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Is box shortage at root of overboard loss increase?

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According to the World Shipping Council and based on a three year running average, something like 1382 containers are lost overboard each year. That figure is described in the organisation’s 2020 triennial report covering 2017-2019 as being based upon information from its members and extrapolated to cover all other container vessels in the world fleet. It is difficult to know how accurate the figure is and there are few other reliable sources of information. However, there are other opinions that put the figure much higher.

In describing its methodology of compiling statistics, the WSC says it used to class losses as either catastrophic involving 50 or more boxes, or non-catastrophic where smaller numbers were involved.  By that criteria, the loss of 42 containers from the Ever Smart in October would not be considered catastrophic and even the MAIB’s official report classed it as a ‘less serious’ marine casualty. Certainly the number of ships with such obvious signs of problems as on Ever Safe must be quite small but smaller losses involving fewer boxes could easily go unnoticed on arrival in ports.

WSC contends that the trend for containers lost overboard is a downward one although the figures do not generally support that point of view. For sure the losses in 2017 and 2019 were below average but they could be considered unusual as they are the only years since 2013 that are show figures below 1,000 whereas in the five years prior to 2013 only one year was above 1,000.

The year 2013 was an exceptional one because it was the year Mol Comfort was lost with its cargo of 4,293 boxes. Taking that incident out of the picture, 2013 would also have been well in excess of 1,000 boxes lost.

Last year will not feature in WSC figures until the next report but already the figures for 2020 are known to be over 2,000 and will probably end up in excess of 3,000. This is mostly due to the One Apus which lost over 1900 boxes but there are others as well. In December the Munich Maersk was speculated as being involved in the loss of 200 or more boxes near the Wadden Islands. Maersk has refuted the reports, but fishermen and the Dutch coastguard are certain that boxes have been lost from some vessel. Also featuring in the next report will be Maersk Essen with over 750 boxes apparently lost in January this year.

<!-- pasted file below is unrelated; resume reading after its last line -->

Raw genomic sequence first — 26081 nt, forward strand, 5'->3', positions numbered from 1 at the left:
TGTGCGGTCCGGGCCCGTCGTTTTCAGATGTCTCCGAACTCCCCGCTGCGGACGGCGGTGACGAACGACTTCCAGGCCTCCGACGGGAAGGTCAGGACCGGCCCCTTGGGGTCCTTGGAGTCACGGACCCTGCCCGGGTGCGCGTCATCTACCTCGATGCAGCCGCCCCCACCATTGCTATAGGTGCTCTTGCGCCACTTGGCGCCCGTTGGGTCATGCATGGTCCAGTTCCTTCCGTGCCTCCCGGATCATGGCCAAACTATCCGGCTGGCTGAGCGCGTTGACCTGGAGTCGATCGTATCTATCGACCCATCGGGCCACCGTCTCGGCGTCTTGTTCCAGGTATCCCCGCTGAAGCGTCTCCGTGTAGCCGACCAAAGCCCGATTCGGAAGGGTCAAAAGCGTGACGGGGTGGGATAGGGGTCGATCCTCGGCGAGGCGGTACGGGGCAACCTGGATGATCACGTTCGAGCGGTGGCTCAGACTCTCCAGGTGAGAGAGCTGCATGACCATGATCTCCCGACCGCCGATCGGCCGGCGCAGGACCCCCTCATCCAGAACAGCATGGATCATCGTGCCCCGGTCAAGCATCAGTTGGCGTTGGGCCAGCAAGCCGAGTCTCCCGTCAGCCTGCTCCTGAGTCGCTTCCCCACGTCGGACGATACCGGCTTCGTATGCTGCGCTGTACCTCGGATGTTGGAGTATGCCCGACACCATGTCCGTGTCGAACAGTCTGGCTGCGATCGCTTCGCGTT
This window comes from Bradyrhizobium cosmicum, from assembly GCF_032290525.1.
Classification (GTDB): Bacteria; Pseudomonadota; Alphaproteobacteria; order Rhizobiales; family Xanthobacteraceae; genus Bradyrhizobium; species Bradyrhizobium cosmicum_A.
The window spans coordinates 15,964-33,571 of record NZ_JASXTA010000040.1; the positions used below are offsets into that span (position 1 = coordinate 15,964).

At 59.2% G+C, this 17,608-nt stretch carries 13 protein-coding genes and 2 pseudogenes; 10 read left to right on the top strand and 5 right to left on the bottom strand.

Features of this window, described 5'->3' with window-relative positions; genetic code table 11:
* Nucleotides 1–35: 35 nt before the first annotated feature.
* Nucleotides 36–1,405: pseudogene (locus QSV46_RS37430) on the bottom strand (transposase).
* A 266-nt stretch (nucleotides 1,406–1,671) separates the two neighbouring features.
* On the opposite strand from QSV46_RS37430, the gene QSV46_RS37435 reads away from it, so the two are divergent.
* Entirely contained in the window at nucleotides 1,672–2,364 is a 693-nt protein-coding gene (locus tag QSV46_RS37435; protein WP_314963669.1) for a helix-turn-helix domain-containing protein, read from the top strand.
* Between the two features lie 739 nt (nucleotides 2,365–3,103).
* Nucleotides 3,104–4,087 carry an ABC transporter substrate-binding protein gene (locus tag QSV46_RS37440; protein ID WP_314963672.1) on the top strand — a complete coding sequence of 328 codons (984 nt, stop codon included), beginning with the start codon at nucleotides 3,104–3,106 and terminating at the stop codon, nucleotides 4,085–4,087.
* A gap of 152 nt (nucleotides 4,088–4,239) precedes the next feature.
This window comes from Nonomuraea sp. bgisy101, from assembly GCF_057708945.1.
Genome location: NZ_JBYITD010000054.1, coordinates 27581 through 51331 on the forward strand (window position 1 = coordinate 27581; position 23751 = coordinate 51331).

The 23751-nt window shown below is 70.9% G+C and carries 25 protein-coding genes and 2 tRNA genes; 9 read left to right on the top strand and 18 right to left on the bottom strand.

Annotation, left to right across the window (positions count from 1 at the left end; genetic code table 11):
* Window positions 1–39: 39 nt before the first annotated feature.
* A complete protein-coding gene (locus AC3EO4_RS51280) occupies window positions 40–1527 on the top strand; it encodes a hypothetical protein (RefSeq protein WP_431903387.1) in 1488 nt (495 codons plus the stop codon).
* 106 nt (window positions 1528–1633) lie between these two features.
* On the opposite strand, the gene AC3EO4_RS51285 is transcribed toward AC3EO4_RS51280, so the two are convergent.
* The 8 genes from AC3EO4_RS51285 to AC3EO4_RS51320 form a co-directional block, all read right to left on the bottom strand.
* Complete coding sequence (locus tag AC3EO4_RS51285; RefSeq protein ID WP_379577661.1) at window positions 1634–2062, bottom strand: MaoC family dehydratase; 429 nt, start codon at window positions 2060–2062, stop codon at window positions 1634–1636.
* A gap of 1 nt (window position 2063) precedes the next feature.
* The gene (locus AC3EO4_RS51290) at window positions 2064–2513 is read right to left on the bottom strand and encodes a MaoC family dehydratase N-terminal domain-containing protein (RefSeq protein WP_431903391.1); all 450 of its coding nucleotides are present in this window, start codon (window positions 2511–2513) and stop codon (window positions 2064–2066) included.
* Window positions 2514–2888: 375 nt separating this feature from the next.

In previous years, the Rena, Mol Comfort and the El Faro were total losses including the ship itself but all of the losses in 2020 and in 2021 have so far been of cargo only with the ships relatively undamaged and all safely in ports. Safe in ports is one thing but there are big costs involved some of which may be covered by General Average although as far as cargo interests are concerned declaring GA is adding insult to injury.  From the operator’s point of view, the continued losses are drawing the attention of PSC inspectors, especially in Australia.

Condition of containers and securing is major concern

Although the number of incidents with big losses is small, the question is whether there is an underlying reason. The MAIB report into Ever Safe found problems with both stowing practices and the securing equipment some of which was very corroded. In Australia, AMSA is clearly focussing on this. After the loss of around 50 boxes from APL England in May 2020, Michael Drake, AMSA Acting General Manager of Operations said, “Rusted cargo securing points, improper lashings, and exceeding stack weight limits have all contributed to these incidents and ship operators should be on notice that non-compliance will not be tolerated in Australia.”

Clearly there are problems with securing that is happening more and more frequently. It is possible that the shortage of containers that has been a problem in recent months may be partly to blame. It could be that in an effort to secure containers, some boxes that should have been sent for repair or withdrawn entirely are still being used. A damaged corner casting or weak and damaged walls will cause problems. This may be discovered when the reports from One Apus and Maersk Essen surface but it could be some time before that happens. In the meantime it may be prudent to pay more attention to lashing equipment and container condition.

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